Hijack suspect had flight training in US
Did Kerim Chatty plan to crash into an American embassy in Europe?
Fears of a terrorist attack close to the anniversary of 11 September mounted yesterday when it emerged that an armed man arrested at a Swedish airport had received pilot training in the US.
Kerim Chatty, a 29-year-old Swedish citizen with a Tunisian father, was held on Thursday after a pistol was found in his hand luggage at Vaesteren airport near Stockholm. He was trying to board a Ryanair flight to Stansted.
Yesterday, as Chatty was being questioned for a third day by Swedish detectives, a military intelligence source told Reuters: "We know for sure that the plan was to crash the plane into a US embassy in Europe." Four other members of his cell, one an explosives expert, were being sought, said the source.
The same allegations were repeated by CIA sources to another news agency, but confusion quickly arose. Margareta Linderoth, director of Sweden's Sapo national security police, called the reports "false information", saying: "I deny it absolutely." The CIA sources also withdrew their claims, although Reuters said it stood by its report.
Ms Linderoth confirmed, however, that Chatty had attended a flight training course in South Carolina between September 1996 and June 1997. Although Swedish police said he did not complete the course, it was a chilling echo of 11 September, when hijackers who trained at US flight schools crashed airliners into the World Trade Centre in New York and the Pentagon in Washington. A fourth aircraft went down in Pennsylvania while heading for a target in Washington.
The scare is sure to tighten nerves around the world, and particularly in the US, as next Wednesday's anniversary approaches. Some schools in Manhattan will be closed, and travellers are expected to stay away from commuter trains and buses as well as scheduled flights. Several airlines have cancelled flights on the day.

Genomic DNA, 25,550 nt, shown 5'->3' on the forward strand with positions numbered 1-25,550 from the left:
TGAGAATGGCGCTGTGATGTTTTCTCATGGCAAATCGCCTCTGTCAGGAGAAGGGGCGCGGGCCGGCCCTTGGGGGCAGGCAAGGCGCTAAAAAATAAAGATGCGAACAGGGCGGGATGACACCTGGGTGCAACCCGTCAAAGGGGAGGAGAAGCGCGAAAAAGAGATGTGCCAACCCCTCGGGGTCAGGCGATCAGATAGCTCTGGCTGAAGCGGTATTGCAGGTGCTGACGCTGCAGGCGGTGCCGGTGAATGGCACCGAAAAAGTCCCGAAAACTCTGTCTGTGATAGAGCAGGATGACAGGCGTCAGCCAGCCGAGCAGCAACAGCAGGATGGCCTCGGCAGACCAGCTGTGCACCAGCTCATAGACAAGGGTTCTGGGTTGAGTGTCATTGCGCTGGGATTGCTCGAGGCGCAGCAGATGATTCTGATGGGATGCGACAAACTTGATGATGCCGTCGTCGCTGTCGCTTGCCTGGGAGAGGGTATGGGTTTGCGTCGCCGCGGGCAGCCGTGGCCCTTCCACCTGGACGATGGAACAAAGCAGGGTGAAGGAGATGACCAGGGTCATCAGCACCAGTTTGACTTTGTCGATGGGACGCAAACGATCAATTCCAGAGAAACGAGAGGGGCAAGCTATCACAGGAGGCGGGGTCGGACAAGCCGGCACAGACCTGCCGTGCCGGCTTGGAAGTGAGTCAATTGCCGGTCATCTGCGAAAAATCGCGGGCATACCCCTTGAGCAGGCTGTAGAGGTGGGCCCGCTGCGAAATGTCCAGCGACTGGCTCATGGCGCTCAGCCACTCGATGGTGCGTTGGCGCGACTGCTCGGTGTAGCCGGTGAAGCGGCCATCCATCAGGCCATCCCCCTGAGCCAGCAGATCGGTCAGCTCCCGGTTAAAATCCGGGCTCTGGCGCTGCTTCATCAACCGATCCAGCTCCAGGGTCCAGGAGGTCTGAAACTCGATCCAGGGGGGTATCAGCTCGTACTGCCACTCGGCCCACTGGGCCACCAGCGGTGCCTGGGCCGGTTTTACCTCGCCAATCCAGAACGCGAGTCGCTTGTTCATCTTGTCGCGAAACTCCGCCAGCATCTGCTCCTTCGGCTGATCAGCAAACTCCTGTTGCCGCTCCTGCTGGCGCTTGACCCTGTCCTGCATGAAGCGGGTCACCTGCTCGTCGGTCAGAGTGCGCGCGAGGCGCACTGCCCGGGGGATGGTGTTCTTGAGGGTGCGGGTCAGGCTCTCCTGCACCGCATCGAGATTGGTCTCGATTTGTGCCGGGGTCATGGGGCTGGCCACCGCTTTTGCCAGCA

The motives of Chatty, who has a Tunisian father and a Swedish mother, remain mysterious, but local newspapers discovered yesterday that he had a criminal record which included a firearms offence, theft and assault.
A friend of Chatty's told Expressen newspaper that he had made several trips abroad and had been under investigation by Sapo. After 11 September he was questioned by the security service to establish whether he had any contacts within al-Qa'ida.
"He wanted to participate in jihad, but not in a random group," said the friend. "He was more into ideas about going to Chechnya and fighting the Russians. He talked a lot about Chechnya, as well as listening to speeches on tapes."
The 29-year-old's lawyer, Nils Uggla, said: "He is denying that this is about hijacking or any terrorist action." Chatty had "a good explanation" why he brought the gun on board the Ryanair plane.
Although Chatty had been widely described as a devout Muslim, said the lawyer, he had discussed religion with his client, and "his religious background has nothing to do with this at all. It is irrelevant.
"He is almost experiencing this as a religious persecution. Don't forget that he has a Swedish mother, was born here and has lived here all his life. He thinks that if both his parents were Swedish, there would never had been the same dimension to all this."
Mr Uggla added that Chatty regretted causing trouble for the 20 people booked on the same flight who also were detained for questioning and later released. All were travelling together to an Islamic conference in Birmingham.
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